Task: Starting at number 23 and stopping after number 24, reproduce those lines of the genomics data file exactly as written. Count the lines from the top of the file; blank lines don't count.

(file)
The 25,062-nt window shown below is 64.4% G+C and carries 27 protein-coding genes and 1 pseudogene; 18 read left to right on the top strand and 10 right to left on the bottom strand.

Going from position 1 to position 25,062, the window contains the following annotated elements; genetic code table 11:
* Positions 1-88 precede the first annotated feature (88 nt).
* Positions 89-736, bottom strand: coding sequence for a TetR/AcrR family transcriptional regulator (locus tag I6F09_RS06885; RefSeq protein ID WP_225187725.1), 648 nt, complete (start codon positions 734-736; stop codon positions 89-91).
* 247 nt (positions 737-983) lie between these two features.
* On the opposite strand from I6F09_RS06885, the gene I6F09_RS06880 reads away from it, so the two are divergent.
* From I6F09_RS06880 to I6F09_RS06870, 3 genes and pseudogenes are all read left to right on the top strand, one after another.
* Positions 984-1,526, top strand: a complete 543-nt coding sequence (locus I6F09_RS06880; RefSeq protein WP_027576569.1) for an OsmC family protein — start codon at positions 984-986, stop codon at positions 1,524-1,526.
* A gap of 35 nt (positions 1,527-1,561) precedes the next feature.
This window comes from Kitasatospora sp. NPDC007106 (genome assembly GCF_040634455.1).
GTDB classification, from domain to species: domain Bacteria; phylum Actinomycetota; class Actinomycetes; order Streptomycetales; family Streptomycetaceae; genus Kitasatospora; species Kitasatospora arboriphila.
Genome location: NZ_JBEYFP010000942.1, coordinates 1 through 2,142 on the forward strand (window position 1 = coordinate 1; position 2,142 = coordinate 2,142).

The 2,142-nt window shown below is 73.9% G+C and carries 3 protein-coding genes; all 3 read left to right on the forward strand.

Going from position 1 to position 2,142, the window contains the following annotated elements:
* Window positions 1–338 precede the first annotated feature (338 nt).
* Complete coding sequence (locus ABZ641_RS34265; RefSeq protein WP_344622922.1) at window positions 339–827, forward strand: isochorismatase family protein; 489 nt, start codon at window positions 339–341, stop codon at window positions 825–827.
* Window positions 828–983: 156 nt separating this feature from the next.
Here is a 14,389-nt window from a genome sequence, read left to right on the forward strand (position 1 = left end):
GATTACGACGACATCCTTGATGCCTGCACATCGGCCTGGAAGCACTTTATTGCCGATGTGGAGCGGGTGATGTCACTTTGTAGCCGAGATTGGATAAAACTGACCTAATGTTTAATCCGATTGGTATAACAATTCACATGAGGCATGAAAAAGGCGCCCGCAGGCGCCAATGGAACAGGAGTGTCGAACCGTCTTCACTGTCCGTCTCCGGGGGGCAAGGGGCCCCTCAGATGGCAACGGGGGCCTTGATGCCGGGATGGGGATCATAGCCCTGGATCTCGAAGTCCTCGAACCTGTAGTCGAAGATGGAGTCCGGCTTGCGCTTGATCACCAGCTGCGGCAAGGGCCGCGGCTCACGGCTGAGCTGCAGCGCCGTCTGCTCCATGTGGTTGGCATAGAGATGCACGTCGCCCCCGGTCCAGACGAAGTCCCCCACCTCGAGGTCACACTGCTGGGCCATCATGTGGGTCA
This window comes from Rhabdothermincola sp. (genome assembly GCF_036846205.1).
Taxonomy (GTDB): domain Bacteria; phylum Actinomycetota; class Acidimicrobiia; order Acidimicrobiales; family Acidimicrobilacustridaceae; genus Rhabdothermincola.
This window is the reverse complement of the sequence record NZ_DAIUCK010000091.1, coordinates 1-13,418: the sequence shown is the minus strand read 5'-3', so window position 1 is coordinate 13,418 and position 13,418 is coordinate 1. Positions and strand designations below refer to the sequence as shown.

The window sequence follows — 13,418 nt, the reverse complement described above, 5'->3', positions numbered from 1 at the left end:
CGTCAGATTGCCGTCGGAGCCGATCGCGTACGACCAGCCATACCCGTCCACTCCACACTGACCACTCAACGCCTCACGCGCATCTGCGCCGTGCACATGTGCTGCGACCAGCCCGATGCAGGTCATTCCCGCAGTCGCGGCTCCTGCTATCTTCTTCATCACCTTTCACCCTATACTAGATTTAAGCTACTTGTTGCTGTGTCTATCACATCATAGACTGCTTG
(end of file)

The window sequence follows — 13,418 nt, the reverse complement described above, 5'->3', positions numbered from 1 at the left end:
CGTCAGATTGCCGTCGGAGCCGATCGCGTACGACCAGCCATACCCGTCCACTCCACACTGACCACTCAACGCCTCACGCGCATCTGCGCCGTGCACATGTGCTGCGACCAGCCCGATGCAGGTCATTCCCGCAGTCGCGGCTCCTGCTATCTTCTTCATCACCTTTCACCCTATACTAGATTTAAGCTACTTGTTGCTGTGTCTATCACATCATAGACTGCTTG